Tory revolt grows to 38 MPs amid concerns that Dominic Cummings' actions could lead to more deaths

Amy Jones
A growing number of MPs are calling for Dominic Cummings to resign - GLYN KIRK/AFP via Getty Images/GLYN KIRK/AFP via Getty Images
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A growing number of Conservative MPs are calling for Dominic Cummings to step down amid concerns that his actions may cost lives

More than three dozen backbenchers have defied the party whip to call for the departure of Boris Johnson's most senior aide from Number 10.

On Sunday night, the Prime Minister launched a defence of Mr Cummings – but MPs and Cabinet colleagues have expressed fears that the move risked "seriously undermining" the Government's lockdown strategy.

Former Brexit minister Steve Baker was the first to break ranks on Sunday when he warned that the aide was "burning through Boris's political capital at a rate that we just can ill afford in the midst of this crisis".

Here are all the MPs who have criticised Mr Cummings and called for him to go: 

Steve Baker

The senior member of the 1922 Committee of backbenchers toured TV studios on Sunday to insist that Mr Cummings "must go".

He said: "If he doesn't resign, we'll just keep burning through Boris's political capital at a rate we can ill afford in the midst of this crisis. It is very clear that Dominic travelled when everybody else understood Dominic's slogans to mean 'stay at home, protect the NHS and save lives'.

"He is not always right, he is certainly not indispensable to Boris. No one is. I just think this is the end of the road. He has at the very least not abided by the slogans that he has enforced on the rest of the country, and that is why he should go."

Peter Bone

The Conservative MP for Wellingborough and Rushden said Mr Cummings "has to go" because he broke the rules and has not apologised.

Speaking on LBC on Sunday, he said: "When an adviser becomes the story, the adviser has to go. Boris Johnson can carry on without Dominic Cummings if he goes, but it will be hard if he stays."

Damian Collins

The Conservative MP for Folkestone and Hythe said in a tweet: "Dominic Cummings has a track record of believing that the rules don't apply to him and treating the scrutiny that should come to anyone in a position of authority with contempt. The Government would be better without him."

Jeremy Wright

Former attorney general Jeremy Wright has added his name to the growing list of Tory MPs to call for Dominic Cummings to go.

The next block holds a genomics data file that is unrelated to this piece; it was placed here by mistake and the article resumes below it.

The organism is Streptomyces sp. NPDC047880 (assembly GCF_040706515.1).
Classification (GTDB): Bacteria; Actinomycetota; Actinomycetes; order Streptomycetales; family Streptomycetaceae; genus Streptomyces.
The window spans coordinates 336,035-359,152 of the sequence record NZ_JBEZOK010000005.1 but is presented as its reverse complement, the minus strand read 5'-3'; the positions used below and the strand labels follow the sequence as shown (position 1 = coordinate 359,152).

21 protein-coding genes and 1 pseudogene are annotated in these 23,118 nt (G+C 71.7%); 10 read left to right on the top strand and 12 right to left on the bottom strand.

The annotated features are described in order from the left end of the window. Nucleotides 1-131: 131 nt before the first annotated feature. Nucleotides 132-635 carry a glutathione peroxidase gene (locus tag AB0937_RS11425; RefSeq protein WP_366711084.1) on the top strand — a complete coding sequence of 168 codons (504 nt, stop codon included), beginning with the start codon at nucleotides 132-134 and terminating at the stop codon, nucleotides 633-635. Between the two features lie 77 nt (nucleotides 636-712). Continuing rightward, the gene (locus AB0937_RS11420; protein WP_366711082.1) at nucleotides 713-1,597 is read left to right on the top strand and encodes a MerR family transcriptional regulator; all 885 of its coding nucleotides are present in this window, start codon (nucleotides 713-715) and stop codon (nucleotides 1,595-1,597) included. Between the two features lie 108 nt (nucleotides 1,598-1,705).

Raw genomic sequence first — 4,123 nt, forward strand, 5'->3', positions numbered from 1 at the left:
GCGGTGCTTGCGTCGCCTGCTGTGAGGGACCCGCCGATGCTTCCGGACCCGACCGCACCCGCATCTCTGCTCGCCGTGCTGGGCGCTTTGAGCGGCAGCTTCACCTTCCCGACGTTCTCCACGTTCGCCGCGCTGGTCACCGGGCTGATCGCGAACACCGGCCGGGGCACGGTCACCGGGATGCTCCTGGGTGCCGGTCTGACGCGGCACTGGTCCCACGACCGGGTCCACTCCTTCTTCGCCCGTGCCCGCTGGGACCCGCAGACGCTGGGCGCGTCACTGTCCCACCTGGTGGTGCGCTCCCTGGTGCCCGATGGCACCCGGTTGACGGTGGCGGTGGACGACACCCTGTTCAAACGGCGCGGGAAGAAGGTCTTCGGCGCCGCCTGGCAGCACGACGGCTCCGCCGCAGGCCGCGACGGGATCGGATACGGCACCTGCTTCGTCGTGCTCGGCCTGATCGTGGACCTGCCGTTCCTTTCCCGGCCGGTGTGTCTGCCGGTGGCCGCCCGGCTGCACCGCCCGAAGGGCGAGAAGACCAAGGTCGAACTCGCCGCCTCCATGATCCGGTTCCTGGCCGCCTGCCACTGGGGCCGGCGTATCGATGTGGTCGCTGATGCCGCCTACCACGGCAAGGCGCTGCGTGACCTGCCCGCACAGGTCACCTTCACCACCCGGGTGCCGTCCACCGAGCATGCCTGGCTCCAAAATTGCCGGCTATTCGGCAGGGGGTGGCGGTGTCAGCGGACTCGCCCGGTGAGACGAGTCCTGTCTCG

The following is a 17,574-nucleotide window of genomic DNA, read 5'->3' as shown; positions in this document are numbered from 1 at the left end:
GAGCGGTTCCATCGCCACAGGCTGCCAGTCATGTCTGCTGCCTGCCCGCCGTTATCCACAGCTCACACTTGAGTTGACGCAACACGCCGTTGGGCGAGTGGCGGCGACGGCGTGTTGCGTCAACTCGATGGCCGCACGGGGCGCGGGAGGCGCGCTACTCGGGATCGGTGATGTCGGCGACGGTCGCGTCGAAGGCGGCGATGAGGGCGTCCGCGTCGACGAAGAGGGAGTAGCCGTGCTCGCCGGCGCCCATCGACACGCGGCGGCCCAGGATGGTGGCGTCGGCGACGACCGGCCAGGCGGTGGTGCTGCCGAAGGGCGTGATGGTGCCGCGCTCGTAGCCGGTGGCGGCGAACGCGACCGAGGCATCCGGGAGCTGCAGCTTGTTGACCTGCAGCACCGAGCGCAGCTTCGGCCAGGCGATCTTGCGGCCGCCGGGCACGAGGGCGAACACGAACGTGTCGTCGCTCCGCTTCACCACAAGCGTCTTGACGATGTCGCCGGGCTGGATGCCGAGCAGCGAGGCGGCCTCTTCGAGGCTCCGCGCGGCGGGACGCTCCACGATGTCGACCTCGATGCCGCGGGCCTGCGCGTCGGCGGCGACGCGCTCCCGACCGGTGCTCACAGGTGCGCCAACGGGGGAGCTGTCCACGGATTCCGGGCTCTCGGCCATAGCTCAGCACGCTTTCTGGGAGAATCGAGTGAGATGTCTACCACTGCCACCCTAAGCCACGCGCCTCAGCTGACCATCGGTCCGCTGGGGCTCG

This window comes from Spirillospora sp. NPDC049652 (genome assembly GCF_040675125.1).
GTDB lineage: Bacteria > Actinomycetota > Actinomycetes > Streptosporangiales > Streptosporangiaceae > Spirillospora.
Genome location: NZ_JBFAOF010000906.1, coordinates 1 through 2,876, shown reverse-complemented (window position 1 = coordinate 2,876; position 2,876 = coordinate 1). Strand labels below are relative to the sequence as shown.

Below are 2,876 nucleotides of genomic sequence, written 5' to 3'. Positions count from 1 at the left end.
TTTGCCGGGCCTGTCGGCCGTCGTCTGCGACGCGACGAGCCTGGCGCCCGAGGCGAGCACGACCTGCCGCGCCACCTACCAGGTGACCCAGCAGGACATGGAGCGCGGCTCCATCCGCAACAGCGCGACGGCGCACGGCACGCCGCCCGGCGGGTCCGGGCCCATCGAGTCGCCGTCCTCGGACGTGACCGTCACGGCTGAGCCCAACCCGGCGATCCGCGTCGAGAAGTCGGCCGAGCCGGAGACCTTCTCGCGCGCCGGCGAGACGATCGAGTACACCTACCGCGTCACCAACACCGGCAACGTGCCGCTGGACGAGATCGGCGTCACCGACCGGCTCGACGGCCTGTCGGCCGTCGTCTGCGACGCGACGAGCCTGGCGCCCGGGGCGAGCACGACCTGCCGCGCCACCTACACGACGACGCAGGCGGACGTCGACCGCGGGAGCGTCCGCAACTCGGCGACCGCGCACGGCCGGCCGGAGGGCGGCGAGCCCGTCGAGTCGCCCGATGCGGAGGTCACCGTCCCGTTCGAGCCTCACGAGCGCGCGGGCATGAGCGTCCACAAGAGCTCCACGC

The Kenilworth and Southam MP said that "technical compliance [to the guidelines] cannot be the only consideration". 

"Our continued success in combating the virus may well rely on more of that and Mr Cummings' actions and his justification of them will, in my judgment, make it less likely that others will continue to interpret those exceptional circumstances clauses restrictively.

"This is more important than the position of any individual in Downing Street and therefore, fairly or unfairly, I have concluded that it would be better for Mr Cummings to leave his position at Downing Street."

Mark Harper

The former chief whip  has said there is "no credible justification" for Dominic Cummings' trip to Barnard Castle, and that he is "disappointed" by the chief adviser's lack of apology. 

Mr Harper, who has served as a junior minister in the Cabinet Office, Immigration Minister and Minister for Disabled People, has tweeted a statement saying that while an argument can be made for Mr Cummings' actions it is "certainly not the conclusion I would have reached, given the sacrifices many are having to make". 

Mr Cummings should have resigned, and the PM should have accepted his resignation, he adds.

Jackie Doyle-Price

In a statement on Facebook the MP for Thurrock said: "At a time when the public is looking to Government for leadership through this dangerous pandemic, this handling has been ill-judged. This is advice I conveyed to the Government on Saturday as I believe did a number of MPs.

"Frankly this has been a very embarrassing episode for the Government. To bring this sorry chapter to an end I am afraid Mr Cummings has to go.

Sir Roger Gale

Sir Roger, the Conservative MP for North Thanet, joined the chorus of backbenchers calling for Mr Cummings to resign.